Now, you consider yourself to be a compassionate, generous person (whether you are or not doesn't matter - we're all subject to the Lake Wobegon Effect, where we all think that we're better than average when it comes to desirable traits). But for whatever reason, you decide that this post, heartbreaking as it is, isn't something you feel inspired to donate to. Perhaps you're still paying off your Christmas spending. Perhaps you're saving for a vacation. Perhaps something about the person's story seems bogus to you. Perhaps you (likely subconsciously) figure you don't know this person and therefore aren't likely to get much in return from helping them. Perhaps things are just financially tight and you don't feel like you're in a place to hand out money. Perhaps you're afraid that if you give money to this person, you'll have to give the same amount to the next plea for help, and so on, and there won't be any left for you. Any number of reasons, many of which are perfectly valid. It's your money, after all.

The problem is, we're all socially conditioned (to an extent) to want to be generous and compassionate. Partly so that other people will think well of us, and partly because it's how we want to think of ourselves. So when you don't wish to contribute, which your conscience tells you is greedy (because really, how many of us first-worlders honestly can't spare $10 to help that mother in need?), you put yourself in an uncomfortable situation, mentally. Your self-perception is clashing with your actions. In psychological terms, you're experiencing cognitive dissonance.

There are several ways to deal with this uncomfortable state of affairs. You can:

[a] Donate anyway, thus quieting the worry that you're not as generous as you think you are
[b] Abandon the ideas of generosity and compassion as virtues you aspire to
[c] Find reasons why the author of the blog post isn't really in need, thus proving that it's not you who is greedy, it's the person asking for handouts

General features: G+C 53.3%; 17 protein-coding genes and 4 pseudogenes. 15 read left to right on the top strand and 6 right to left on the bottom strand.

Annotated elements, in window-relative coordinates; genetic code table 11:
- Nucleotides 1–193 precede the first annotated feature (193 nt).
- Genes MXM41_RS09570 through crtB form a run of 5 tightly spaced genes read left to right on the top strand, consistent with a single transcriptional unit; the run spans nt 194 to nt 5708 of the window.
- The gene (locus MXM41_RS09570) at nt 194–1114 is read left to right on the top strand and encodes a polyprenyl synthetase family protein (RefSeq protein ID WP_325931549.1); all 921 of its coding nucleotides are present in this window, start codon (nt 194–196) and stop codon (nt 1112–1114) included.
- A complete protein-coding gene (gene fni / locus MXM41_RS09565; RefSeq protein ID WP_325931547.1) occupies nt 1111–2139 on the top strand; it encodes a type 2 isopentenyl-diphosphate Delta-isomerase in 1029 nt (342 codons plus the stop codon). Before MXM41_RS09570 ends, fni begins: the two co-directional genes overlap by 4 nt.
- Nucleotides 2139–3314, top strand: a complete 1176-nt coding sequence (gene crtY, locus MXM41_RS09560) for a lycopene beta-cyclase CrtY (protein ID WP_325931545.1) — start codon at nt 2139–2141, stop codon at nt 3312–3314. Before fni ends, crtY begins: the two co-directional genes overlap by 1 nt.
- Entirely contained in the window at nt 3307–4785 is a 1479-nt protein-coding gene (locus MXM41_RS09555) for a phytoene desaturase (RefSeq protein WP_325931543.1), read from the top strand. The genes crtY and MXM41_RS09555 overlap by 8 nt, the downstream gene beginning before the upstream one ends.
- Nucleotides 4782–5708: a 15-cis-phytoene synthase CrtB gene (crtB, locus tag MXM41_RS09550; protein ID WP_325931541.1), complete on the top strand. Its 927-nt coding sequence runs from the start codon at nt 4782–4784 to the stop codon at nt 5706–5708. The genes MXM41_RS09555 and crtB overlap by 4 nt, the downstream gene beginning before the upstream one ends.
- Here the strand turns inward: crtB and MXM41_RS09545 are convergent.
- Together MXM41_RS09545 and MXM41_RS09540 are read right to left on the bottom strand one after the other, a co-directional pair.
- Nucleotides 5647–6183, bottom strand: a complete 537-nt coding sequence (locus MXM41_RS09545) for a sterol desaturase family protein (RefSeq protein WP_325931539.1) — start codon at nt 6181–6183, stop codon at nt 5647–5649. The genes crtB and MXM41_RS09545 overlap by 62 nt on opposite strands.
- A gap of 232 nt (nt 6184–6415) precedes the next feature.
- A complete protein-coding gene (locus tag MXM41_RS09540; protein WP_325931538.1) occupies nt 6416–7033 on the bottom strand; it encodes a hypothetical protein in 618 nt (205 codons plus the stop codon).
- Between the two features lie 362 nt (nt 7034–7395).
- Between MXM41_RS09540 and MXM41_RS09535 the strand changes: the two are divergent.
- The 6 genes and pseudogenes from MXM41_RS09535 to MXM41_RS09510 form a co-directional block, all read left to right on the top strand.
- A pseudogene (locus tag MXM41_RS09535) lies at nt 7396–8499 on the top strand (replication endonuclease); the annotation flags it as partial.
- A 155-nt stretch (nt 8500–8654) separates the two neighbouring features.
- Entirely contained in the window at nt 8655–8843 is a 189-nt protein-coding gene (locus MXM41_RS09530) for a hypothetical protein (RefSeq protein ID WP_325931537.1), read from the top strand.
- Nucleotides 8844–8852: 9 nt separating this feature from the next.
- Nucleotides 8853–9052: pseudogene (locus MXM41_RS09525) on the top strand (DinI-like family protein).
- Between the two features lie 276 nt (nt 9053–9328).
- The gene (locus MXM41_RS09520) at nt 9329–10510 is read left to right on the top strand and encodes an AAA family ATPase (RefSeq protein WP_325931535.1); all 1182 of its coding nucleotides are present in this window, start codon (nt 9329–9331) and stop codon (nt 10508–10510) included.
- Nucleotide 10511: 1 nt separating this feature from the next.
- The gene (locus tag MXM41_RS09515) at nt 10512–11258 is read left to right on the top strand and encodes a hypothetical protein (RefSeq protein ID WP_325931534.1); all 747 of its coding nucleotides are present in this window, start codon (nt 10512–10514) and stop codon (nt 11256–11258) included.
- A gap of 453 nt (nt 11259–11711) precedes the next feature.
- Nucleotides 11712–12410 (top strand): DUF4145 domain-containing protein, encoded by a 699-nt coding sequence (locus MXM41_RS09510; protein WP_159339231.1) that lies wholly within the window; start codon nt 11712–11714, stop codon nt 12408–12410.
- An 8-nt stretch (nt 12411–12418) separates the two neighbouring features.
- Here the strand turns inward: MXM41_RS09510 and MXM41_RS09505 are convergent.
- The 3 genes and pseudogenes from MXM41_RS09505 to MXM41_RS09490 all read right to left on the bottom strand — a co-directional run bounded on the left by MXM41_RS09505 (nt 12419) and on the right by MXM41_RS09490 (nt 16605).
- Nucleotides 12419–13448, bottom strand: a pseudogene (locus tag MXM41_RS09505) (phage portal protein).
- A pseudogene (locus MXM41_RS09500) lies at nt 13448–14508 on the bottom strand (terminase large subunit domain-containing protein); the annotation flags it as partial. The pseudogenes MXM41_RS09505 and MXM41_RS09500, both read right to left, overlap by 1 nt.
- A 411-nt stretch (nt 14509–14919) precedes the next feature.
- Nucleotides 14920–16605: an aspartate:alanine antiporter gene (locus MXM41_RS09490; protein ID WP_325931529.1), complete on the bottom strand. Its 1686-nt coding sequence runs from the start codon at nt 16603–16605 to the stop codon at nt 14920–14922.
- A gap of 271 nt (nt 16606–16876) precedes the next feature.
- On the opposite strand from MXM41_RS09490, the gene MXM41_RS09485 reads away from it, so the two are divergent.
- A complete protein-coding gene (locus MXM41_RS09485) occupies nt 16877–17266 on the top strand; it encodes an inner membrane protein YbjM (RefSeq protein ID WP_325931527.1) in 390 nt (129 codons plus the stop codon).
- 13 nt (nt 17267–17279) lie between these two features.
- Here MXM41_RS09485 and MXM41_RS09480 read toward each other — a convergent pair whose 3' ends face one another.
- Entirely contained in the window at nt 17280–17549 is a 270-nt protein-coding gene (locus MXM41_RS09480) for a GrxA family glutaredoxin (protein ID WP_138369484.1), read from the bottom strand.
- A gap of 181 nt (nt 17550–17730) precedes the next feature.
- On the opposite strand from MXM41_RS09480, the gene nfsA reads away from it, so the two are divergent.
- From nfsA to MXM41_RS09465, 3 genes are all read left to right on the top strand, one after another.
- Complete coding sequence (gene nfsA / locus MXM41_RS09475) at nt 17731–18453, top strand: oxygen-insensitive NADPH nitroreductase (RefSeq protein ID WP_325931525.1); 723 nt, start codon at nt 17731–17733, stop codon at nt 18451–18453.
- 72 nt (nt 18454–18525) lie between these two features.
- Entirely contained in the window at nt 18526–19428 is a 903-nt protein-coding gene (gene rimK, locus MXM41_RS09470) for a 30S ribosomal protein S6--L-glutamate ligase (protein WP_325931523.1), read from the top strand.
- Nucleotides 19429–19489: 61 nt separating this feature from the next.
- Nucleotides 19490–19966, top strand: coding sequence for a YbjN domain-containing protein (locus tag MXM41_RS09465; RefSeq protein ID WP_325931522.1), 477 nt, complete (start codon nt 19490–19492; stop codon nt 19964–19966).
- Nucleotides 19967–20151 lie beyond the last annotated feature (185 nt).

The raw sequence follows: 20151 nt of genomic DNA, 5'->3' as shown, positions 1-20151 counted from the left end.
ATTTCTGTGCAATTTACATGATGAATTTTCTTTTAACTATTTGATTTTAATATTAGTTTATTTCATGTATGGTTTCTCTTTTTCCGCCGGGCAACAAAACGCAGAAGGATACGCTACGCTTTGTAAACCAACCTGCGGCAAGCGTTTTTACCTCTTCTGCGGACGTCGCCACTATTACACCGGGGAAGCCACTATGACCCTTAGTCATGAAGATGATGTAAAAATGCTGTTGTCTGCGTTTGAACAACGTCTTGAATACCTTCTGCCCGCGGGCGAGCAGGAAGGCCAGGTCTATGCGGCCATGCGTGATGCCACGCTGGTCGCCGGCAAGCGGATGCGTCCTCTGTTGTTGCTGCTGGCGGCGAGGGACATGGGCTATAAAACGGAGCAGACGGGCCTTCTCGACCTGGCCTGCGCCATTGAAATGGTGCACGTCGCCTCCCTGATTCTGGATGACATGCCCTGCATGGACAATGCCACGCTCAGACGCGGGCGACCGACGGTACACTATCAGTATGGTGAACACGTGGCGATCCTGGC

Obviously, none of these options are ideal. If you go with [a], you'll feel like you've been manipulated into giving away money despite your better judgment, which doesn't make anyone happy. if you choose [b], you end up like the Randian libertarians, proudly claiming that anyone who struggles financially must be there because of their own choices and has no one to blame but themselves, despite that being patently untrue.*

Ergo, [c] is by far the easiest option, and therefore the one most people take. Because if that's what you're looking for, it's never difficult to look at someone's story and find reasons why they aren't really deserving of help. Maybe they made some poor financial decisions. Perhaps something about their story doesn't add up, and therefore they're probably a scammer and you'd just be throwing away your money anyway. They're probably just like that couple you read about the other day, living in a million-dollar mansion and collecting welfare.** And even if they are genuine, why can't they go to a charity/get public assistance/etc. etc.?

Obviously there are significant flaws in this line of reasoning. No one is perfect; no one is going to always make the best decision 100% of the time. Sometimes a decision ends up being a poor one in retrospect, sometimes we make an objectively poor decision because we value something about it more than the society at large says we should. There's no such thing as the poor person who's done everything right, just as there's no such thing as the rich person who's there because they did everything right (Randians, take note of #6 on this list). Outside influences and just plain luck both play a huge role in people's life circumstances, far greater than we pull-yourself-up-by-your-bootstraps-conditioned Americans like to believe. But we tell ourselves (and each other) that these things must be true, despite knowing nothing about the specifics of a person's situation or being in any place whatsoever to judge them, because that makes us feel better about ourselves (and each other). And since we weren't going to donate anyway, what's the harm?